How to calculate increase of home wireless router range?

True, but it's such a low level as to normally be considered insignificant. Unfortunately some take that to mean there is none.

If there were none, a Yagi antenna which used all passive elements save for the driven element would not work. On receive that driven element plays an active (pardon the pun) roll.

Roger Halstead (K8RI & ARRL life member) (N833R, S# CD-2 Worlds oldest Debonair)

formatting link


Reply to
Loading thread data ...

True, but the ones that use the dynamic encryption can do a reasonably good job along with a firewall and router. The golden rule is "Nothing is bullet proof"

One of the locals mentioned doing a bit of "war driving" around town just for curiosity. About 80 to 90% of the networks heard were unencrypted AND over half of those _still_used_ the_default_name_and_PW. I use hard wired Cat5e in a gigabit network as with the amount of traffic wireless is just too slow even if it is full duplex.

NOTE I only receive the two amateur radio news groups. Roger Halstead (K8RI & ARRL life member) (N833R, S# CD-2 Worlds oldest Debonair)

formatting link


Reply to
Invalid wrote

Which is what I said in different words.

The word REAL was used for a reason.

Having fun thrashing that straw man are you ?

Reply to
Rod Speed

On Tue, 11 Jul 2006 08:34:24 +1000, "Rod Speed" wrote in :

Take a deep breath. He was more or less on your side. Not nice to lash out at him too (or anyone for that matter).

Reply to
John Navas

Still, that's a special case.

I can choose a different special case with a different result. For a large, high-gain aperture-type antenna such as a big horn or dish, virtually the received energy orthogonally incident on its cross-section will be sucked up and absorbed.

Therefore you can't really say that an antenna always radiates at least half the received power.


Reply to
Don K

On Mon, 10 Jul 2006 18:24:27 -0400, wrote in :

Not even in the same universe -- WEP is easily cracked in minutes, little more than the Emperor's new clothes. Use WPA with a strong passphrase for any real security.

Yep ... really bad ... shame on the wireless hardware companies!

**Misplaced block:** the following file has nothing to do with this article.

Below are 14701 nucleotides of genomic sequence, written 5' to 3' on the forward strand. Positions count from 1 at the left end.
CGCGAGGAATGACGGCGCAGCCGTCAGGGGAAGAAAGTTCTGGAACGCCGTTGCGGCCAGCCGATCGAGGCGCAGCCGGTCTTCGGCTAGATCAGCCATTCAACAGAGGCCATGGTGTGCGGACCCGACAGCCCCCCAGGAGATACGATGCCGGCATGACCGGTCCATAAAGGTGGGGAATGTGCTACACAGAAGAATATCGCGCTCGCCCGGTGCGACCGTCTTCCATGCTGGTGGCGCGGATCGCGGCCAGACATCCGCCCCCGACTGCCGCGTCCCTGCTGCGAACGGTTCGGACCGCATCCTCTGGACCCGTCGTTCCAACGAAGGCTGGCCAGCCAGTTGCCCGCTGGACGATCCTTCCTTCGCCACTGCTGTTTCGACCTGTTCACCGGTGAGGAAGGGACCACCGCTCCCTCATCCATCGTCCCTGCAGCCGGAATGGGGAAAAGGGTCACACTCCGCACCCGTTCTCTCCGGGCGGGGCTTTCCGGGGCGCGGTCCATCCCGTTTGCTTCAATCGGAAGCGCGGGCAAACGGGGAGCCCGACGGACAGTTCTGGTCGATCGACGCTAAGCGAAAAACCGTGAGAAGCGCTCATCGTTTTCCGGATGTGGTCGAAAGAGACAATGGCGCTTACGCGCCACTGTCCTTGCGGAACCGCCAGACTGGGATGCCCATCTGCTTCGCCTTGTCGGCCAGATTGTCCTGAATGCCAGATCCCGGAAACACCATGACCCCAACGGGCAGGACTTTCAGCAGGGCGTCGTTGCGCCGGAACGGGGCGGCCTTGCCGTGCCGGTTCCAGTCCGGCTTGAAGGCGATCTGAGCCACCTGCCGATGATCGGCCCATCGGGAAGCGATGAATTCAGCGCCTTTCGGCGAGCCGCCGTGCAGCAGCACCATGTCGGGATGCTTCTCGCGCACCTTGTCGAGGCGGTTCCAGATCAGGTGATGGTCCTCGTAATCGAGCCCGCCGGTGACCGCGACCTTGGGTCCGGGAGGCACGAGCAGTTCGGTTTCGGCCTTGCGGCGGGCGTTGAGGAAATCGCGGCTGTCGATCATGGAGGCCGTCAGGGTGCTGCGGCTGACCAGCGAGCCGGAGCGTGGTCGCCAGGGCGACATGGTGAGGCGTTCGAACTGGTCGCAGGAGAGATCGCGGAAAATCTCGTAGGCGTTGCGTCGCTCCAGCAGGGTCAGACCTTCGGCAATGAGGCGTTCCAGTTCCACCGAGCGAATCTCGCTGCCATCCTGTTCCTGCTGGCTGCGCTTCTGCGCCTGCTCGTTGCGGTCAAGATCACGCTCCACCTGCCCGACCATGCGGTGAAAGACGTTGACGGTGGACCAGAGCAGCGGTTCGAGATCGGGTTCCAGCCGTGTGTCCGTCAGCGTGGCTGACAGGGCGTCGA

Wi-Fi is half duplex.

Reply to
John Navas

John Navas wrote

Get stuffed.


You wouldnt know what a lash was if it was applied to your lard arse.

You get no say what so ever on whose arse gets lashed either.

Reply to
Rod Speed

On Tue, 11 Jul 2006 11:35:37 +1000, "Rod Speed" wrote in :

Reply to
John Navas

Fat lot of good that will do you, you stupid plonker.

Reply to
Oscar Jones

The driven elements should be resonant and connected to a matched load, while the parasitic elements are off-resonance and not connected to a matched load, but they are just grounded to the (virtual) boom.

Thus, it is quite natural, that the parasitic elements will reradiate any energy from the passing field and hopefully the reradiation from all parasitic elements arrive in correct phase to the driven element, to form the desired radiation pattern.


Reply to
Paul Keinanen

======================== You probably mean 'shame on the users' who haven't got a clue.

By the way it is the same situation here in the north of Scotland . Driving in Inverness you can freely access WiFi points allover town ,from commercial companies to hotels..........but not at locations where you would expect it 'Starbuck' and bookshops like 'Borders' Also in California you have to pay for WiFi access at Starbuck.........must constitute a increasing part of their income,considering the number of people with laptops.....usually without a coffee..

I know ,I know isn't a freebee

Frank GM0CSZ / KN6WH

Reply to
Highland Ham

This will go on until the Scotish police start doing what the English do. They track traffic at the ISP level looking for "kidde p*rn". Once they find it, they locate the person sending or receiving the files.

They have no trouble getting a warrant and come in and arrest the owner of the account and confiscate their equipment.

As soon as they do this, "users" will go looking for unencrypted networks and use them, if they don't know I don't know Scotish law, but in most places the owner of the network is responsible for what is done with it.

There was a case in Canada of a man found driving five miles per hour in a residential neighborhood. When the police stopped him, his pants were around his ankles and there was a laptop on his lap.

Canada unlike most places has a law prohibiting using other people's internet connections without permission. Most places don't.


Reply to
Geoffrey S. Mendelson

On Tue, 11 Jul 2006 10:53:18 +0100, Highland Ham wrote in :

No, I mean shame on the wireless hardware companies, as I wrote, for such a gross disservice to their customers -- it shouldn't be necessary to be an IT expert to use Wi-Fi safely. It should just work properly. Otherwise it's not ready for the market.

Reply to
John Navas Forums website is not affiliated with any of the manufacturers or service providers discussed here. All logos and trade names are the property of their respective owners.